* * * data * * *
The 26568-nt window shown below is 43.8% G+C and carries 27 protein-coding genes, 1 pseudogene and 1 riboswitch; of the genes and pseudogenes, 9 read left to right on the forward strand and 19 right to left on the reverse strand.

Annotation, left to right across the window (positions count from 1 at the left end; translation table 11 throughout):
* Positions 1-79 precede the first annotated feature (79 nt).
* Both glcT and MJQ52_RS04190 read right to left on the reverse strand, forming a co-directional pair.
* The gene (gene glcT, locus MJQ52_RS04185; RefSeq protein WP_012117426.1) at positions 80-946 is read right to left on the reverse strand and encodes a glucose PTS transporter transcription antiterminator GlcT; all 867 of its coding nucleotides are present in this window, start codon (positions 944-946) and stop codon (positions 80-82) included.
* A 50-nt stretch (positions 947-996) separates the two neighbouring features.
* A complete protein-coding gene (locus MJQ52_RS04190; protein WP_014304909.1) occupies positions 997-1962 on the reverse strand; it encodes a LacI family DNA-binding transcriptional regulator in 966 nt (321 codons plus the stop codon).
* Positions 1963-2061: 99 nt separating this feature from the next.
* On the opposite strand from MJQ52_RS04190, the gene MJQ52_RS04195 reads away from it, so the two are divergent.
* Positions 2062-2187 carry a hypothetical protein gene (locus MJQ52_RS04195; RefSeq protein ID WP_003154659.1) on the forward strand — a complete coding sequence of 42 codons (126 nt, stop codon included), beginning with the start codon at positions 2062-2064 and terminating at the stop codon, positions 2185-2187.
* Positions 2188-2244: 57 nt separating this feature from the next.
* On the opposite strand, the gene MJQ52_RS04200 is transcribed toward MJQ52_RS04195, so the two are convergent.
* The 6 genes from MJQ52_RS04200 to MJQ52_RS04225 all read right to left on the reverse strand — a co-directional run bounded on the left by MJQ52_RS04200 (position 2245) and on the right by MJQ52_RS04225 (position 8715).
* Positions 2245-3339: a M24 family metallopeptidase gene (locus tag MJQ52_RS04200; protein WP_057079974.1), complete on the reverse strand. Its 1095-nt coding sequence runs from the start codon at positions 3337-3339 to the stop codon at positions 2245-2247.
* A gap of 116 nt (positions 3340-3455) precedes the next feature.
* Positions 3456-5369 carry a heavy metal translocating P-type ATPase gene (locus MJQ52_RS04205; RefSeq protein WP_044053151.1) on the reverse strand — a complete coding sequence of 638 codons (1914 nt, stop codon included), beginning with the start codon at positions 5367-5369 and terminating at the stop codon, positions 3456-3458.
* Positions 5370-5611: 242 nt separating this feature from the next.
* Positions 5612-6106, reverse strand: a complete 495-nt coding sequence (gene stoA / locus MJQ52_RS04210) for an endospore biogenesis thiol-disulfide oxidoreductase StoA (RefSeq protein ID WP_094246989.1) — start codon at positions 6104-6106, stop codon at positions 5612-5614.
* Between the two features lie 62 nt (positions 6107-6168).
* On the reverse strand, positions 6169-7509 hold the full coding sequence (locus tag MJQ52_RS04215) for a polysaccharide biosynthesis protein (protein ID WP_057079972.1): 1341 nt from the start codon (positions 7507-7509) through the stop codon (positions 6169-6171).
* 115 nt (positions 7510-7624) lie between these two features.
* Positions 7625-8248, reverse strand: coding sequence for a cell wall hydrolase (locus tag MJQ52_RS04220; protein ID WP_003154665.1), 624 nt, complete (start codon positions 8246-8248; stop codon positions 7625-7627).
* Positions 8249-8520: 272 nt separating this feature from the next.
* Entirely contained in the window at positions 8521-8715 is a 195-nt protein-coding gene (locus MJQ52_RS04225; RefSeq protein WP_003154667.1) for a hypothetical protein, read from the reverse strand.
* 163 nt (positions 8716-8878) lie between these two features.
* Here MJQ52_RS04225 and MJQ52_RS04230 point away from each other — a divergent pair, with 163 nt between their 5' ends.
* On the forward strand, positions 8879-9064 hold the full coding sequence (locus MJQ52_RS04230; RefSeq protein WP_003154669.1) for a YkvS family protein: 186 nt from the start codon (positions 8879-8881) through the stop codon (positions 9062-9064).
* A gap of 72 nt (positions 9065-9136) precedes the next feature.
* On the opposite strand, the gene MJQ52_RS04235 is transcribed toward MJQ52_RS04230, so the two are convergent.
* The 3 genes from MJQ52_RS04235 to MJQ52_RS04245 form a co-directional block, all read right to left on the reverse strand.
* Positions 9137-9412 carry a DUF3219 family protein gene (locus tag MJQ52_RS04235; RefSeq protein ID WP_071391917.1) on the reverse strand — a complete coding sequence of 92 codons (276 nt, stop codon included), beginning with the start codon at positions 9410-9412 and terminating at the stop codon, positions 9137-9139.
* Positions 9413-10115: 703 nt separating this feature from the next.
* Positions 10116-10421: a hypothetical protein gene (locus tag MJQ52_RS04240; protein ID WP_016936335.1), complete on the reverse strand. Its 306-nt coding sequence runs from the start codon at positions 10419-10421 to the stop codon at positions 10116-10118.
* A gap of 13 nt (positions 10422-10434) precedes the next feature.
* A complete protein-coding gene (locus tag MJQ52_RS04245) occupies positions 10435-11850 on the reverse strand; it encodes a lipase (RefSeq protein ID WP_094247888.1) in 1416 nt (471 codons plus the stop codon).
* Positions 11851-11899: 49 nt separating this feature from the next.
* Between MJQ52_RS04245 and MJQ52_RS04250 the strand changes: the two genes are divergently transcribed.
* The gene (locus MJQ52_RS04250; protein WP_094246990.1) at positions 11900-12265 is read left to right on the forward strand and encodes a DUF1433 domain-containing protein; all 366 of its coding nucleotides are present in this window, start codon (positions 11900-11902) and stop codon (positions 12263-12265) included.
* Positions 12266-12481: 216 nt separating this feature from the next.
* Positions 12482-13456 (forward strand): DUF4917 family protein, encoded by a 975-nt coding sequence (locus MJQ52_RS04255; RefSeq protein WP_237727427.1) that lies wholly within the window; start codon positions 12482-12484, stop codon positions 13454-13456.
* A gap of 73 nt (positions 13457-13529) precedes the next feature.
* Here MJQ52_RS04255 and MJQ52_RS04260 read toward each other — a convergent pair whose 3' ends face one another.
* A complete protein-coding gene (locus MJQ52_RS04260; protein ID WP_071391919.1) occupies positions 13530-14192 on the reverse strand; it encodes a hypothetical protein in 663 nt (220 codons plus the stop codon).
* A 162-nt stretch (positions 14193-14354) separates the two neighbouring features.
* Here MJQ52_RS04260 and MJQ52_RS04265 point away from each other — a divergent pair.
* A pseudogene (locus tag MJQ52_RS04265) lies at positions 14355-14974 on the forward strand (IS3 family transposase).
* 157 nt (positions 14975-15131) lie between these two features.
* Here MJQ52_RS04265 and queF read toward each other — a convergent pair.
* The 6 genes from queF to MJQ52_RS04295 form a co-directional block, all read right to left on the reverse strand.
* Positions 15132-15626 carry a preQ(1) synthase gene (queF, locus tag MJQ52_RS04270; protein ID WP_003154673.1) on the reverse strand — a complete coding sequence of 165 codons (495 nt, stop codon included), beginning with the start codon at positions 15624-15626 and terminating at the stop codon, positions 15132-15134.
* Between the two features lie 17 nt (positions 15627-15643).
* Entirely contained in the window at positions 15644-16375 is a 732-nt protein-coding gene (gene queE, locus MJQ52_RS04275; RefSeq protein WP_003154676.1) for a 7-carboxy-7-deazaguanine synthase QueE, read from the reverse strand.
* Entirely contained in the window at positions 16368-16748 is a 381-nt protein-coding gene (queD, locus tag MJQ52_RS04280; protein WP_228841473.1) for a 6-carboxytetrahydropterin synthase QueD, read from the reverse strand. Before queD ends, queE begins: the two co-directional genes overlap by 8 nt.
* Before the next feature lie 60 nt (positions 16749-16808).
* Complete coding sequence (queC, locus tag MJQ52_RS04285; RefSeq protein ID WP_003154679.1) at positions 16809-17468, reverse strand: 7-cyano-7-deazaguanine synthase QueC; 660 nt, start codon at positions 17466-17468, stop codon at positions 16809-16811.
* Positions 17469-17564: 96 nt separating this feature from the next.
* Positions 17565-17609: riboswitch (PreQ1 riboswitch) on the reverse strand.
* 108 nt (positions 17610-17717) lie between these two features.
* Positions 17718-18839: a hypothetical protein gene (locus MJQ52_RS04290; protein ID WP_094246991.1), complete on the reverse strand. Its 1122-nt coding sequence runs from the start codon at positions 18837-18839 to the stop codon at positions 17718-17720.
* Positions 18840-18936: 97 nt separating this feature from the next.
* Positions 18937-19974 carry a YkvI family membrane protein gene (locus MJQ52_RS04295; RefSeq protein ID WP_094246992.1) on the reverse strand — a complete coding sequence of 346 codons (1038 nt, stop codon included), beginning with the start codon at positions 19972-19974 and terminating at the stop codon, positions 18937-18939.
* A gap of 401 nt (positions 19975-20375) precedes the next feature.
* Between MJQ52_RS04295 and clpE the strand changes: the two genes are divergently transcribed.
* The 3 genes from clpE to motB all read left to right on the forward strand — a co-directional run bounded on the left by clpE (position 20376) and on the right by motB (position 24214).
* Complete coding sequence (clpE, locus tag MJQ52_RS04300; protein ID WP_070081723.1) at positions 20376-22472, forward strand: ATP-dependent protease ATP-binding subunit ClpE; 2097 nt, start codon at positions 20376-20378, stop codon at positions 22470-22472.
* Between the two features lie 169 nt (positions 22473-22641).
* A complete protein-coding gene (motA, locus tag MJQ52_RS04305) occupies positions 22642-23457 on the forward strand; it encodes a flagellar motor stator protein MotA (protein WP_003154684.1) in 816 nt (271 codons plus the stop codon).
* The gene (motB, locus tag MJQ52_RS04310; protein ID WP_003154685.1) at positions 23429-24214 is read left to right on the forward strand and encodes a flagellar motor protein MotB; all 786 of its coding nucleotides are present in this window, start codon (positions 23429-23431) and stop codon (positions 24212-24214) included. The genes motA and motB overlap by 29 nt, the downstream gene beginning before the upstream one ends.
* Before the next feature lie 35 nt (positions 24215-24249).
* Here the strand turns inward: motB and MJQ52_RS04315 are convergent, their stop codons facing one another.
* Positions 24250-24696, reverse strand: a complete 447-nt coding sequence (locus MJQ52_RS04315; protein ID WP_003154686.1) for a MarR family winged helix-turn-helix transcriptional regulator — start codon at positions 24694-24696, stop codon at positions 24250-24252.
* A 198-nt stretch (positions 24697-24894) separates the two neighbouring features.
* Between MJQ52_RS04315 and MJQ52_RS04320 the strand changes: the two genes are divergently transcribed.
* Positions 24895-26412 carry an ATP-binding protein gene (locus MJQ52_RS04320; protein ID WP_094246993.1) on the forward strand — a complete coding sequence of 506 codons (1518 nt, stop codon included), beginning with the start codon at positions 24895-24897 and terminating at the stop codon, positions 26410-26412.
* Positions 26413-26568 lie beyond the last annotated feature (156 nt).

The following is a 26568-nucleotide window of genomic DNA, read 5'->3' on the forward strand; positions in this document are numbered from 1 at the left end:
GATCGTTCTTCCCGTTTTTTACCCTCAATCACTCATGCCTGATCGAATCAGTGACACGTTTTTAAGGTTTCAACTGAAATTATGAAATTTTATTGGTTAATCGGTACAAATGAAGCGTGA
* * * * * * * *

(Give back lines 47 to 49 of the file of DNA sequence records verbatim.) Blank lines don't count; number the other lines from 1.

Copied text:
* 157 nt (positions 14975-15131) lie between these two features.
* Here MJQ52_RS04265 and queF read toward each other — a convergent pair.
* The 6 genes from queF to MJQ52_RS04295 form a co-directional block, all read right to left on the reverse strand.